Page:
Andy said...

Many thanks for posting your well-worded analysis. As a complementarian (showing my cards), my question is whether or not you believe it is possible for there to be "economical" distinctions between men and women without there being "ontological" distinctions between men and women. In other words, if the Bible says, "women shall not have authority over men" in the context of the church, I am not sure how this must mean women are inferior.

It is my understanding that the Son happily submits to His Father without there being any ontological distinction between the two.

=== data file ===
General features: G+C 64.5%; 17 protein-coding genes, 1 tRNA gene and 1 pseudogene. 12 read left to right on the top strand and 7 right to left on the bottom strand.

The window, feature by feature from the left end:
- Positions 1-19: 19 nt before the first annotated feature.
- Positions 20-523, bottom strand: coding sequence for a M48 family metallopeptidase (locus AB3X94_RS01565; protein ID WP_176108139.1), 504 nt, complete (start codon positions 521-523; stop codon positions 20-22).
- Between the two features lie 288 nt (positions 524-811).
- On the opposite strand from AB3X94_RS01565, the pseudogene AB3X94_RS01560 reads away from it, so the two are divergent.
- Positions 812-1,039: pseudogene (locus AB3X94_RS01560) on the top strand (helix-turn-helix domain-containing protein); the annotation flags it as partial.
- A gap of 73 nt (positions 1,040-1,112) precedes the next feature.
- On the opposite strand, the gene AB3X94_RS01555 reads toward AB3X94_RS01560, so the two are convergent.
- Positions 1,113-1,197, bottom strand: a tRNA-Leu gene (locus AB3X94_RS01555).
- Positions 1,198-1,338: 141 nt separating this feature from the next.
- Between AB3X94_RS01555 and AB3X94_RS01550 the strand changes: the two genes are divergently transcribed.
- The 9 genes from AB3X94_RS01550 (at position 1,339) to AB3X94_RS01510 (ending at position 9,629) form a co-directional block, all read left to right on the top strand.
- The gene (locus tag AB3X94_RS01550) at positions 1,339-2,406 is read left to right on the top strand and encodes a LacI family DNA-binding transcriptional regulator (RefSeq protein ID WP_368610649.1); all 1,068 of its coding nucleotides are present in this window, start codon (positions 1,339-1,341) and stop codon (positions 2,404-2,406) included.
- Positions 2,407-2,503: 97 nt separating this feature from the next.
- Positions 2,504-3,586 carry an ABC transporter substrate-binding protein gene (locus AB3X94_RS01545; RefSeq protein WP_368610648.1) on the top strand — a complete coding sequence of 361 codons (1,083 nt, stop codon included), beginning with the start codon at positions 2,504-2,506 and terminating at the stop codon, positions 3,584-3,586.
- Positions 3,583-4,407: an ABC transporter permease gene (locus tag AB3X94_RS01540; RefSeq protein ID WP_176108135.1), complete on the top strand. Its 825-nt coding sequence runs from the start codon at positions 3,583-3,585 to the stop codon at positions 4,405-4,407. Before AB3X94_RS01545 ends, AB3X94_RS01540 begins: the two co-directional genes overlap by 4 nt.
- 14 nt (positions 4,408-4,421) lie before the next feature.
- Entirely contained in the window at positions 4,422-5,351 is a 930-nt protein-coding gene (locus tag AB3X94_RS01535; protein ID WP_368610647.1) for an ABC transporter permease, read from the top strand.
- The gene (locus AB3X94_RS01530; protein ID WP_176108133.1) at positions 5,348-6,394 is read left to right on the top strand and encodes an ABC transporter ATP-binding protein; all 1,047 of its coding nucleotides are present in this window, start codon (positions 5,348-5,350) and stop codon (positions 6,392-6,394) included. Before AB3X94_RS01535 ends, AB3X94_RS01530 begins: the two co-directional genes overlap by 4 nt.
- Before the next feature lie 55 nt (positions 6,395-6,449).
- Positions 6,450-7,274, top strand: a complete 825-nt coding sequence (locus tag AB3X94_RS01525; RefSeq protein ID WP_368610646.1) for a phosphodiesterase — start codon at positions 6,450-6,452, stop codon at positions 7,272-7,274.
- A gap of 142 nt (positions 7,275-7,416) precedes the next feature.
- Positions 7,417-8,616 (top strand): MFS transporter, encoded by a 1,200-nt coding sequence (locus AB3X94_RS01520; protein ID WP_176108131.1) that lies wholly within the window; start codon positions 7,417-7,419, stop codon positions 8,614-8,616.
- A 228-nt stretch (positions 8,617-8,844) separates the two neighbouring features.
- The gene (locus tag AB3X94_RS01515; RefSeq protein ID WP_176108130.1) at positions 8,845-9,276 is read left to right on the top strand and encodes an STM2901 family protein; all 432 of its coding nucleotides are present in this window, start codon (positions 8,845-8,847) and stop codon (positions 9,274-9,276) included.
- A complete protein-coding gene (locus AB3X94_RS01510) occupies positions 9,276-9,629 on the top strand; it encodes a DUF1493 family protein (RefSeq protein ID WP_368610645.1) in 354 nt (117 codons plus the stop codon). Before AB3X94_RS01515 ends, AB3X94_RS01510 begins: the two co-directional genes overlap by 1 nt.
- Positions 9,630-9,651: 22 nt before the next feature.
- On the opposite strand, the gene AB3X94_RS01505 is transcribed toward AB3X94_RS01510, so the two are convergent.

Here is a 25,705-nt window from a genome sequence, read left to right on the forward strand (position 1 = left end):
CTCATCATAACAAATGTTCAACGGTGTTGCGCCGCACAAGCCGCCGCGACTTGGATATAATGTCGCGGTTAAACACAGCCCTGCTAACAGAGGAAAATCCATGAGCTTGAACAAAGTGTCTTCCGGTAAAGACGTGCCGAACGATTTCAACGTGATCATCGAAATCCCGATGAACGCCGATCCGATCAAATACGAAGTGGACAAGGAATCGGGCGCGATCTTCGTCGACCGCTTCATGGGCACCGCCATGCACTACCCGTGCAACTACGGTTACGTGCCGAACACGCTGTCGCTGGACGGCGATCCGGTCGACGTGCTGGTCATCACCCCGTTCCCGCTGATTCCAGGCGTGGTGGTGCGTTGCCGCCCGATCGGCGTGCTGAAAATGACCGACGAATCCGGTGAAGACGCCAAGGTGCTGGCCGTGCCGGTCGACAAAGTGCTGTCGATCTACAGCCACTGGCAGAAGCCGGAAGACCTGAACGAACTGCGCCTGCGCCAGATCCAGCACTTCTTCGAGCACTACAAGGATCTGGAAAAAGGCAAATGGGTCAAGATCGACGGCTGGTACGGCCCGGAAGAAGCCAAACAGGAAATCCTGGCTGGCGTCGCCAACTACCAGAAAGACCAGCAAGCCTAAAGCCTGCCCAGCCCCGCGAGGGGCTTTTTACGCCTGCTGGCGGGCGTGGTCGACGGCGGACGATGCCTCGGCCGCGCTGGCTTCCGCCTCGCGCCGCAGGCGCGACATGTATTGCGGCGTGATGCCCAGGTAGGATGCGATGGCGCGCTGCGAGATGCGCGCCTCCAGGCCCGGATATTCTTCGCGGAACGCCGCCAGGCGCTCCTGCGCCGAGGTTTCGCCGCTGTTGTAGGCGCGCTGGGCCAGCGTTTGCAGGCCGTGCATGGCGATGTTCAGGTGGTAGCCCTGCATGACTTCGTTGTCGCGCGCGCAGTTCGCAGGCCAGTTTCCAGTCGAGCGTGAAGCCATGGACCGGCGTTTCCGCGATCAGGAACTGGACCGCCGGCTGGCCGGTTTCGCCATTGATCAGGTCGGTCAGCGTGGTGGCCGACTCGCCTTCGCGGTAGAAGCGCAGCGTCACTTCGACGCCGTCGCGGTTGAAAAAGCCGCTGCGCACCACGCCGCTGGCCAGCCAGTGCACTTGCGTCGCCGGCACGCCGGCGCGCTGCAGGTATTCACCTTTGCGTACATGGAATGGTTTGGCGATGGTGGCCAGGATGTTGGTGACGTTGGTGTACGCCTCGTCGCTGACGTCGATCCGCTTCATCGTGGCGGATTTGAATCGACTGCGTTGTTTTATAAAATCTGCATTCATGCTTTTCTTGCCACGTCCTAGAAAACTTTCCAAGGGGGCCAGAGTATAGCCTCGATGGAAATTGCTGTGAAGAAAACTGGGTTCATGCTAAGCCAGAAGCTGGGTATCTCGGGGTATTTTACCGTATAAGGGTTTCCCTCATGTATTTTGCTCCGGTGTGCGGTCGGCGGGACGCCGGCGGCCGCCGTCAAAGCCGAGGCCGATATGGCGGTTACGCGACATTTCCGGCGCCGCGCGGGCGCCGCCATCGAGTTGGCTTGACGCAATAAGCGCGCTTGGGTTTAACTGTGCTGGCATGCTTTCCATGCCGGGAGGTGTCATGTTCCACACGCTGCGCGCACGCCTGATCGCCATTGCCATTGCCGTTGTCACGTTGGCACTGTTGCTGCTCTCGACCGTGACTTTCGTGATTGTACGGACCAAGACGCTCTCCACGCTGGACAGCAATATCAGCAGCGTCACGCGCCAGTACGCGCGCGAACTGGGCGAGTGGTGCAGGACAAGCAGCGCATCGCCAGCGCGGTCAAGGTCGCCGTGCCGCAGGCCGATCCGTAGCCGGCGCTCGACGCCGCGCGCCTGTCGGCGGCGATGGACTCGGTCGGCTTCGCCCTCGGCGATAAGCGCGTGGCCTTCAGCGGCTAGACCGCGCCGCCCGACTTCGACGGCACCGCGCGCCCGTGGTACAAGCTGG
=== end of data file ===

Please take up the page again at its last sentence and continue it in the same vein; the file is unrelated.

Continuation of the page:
I am an amateur thinker when it comes to these things so please forgive me if you have already addressed this in your post.

Jamin Hubner said...

She has addressed the ontological issue on her website and in chapter 18 of Discovering Biblical Equality, if I remember correctly.
Read it here: http://www.ivpress.com/groothuis/pdf.php/rebecca/000364.pdf

Rebecca Merrill Groothuis said...

GEM: Yes indeed. Very well put. Thanks for the comment.

Rebecca Merrill Groothuis said...

Andy: